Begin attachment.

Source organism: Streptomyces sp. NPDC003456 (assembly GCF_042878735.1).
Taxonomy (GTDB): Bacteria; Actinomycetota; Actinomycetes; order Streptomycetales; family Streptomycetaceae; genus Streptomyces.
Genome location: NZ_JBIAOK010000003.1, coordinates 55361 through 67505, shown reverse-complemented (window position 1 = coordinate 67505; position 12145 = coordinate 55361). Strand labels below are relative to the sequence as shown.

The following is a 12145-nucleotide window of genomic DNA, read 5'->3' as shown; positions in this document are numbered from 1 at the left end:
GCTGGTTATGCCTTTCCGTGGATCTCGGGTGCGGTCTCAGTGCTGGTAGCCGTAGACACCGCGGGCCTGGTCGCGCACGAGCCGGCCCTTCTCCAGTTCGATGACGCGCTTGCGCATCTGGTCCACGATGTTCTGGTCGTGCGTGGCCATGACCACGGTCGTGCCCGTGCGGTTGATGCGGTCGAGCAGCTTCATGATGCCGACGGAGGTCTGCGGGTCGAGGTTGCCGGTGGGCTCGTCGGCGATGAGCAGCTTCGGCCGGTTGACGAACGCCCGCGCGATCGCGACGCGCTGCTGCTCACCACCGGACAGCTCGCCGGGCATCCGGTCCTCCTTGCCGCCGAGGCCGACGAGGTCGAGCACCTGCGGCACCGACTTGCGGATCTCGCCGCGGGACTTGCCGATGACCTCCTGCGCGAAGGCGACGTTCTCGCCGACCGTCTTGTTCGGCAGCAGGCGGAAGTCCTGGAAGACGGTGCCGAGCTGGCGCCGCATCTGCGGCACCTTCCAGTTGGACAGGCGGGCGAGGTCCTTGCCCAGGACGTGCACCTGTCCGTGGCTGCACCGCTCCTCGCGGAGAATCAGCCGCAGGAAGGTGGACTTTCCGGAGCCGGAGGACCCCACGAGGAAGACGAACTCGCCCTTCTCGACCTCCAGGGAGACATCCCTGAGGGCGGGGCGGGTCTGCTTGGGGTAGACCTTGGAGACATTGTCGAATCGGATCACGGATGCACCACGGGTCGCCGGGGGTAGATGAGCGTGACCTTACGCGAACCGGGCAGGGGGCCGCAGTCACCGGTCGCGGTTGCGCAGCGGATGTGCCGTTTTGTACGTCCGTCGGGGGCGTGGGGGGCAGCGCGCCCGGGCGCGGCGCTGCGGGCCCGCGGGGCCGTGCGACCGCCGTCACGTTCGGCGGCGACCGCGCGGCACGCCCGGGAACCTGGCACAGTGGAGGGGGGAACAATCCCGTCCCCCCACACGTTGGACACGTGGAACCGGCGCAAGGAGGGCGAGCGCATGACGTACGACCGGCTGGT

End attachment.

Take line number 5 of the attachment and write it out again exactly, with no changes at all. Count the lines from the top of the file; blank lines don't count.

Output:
GCTGGTTATGCCTTTCCGTGGATCTCGGGTGCGGTCTCAGTGCTGGTAGCCGTAGACACCGCGGGCCTGGTCGCGCACGAGCCGGCCCTTCTCCAGTTCGATGACGCGCTTGCGCATCTGGTCCACGATGTTCTGGTCGTGCGTGGCCATGACCACGGTCGTGCCCGTGCGGTTGATGCGGTCGAGCAGCTTCATGATGCCGACGGAGGTCTGCGGGTCGAGGTTGCCGGTGGGCTCGTCGGCGATGAGCAGCTTCGGCCGGTTGACGAACGCCCGCGCGATCGCGACGCGCTGCTGCTCACCACCGGACAGCTCGCCGGGCATCCGGTCCTCCTTGCCGCCGAGGCCGACGAGGTCGAGCACCTGCGGCACCGACTTGCGGATCTCGCCGCGGGACTTGCCGATGACCTCCTGCGCGAAGGCGACGTTCTCGCCGACCGTCTTGTTCGGCAGCAGGCGGAAGTCCTGGAAGACGGTGCCGAGCTGGCGCCGCATCTGCGGCACCTTCCAGTTGGACAGGCGGGCGAGGTCCTTGCCCAGGACGTGCACCTGTCCGTGGCTGCACCGCTCCTCGCGGAGAATCAGCCGCAGGAAGGTGGACTTTCCGGAGCCGGAGGACCCCACGAGGAAGACGAACTCGCCCTTCTCGACCTCCAGGGAGACATCCCTGAGGGCGGGGCGGGTCTGCTTGGGGTAGACCTTGGAGACATTGTCGAATCGGATCACGGATGCACCACGGGTCGCCGGGGGTAGATGAGCGTGACCTTACGCGAACCGGGCAGGGGGCCGCAGTCACCGGTCGCGGTTGCGCAGCGGATGTGCCGTTTTGTACGTCCGTCGGGGGCGTGGGGGGCAGCGCGCCCGGGCGCGGCGCTGCGGGCCCGCGGGGCCGTGCGACCGCCGTCACGTTCGGCGGCGACCGCGCGGCACGCCCGGGAACCTGGCACAGTGGAGGGGGGAACAATCCCGTCCCCCCACACGTTGGACACGTGGAACCGGCGCAAGGAGGGCGAGCGCATGACGTACGACCGGCTGGT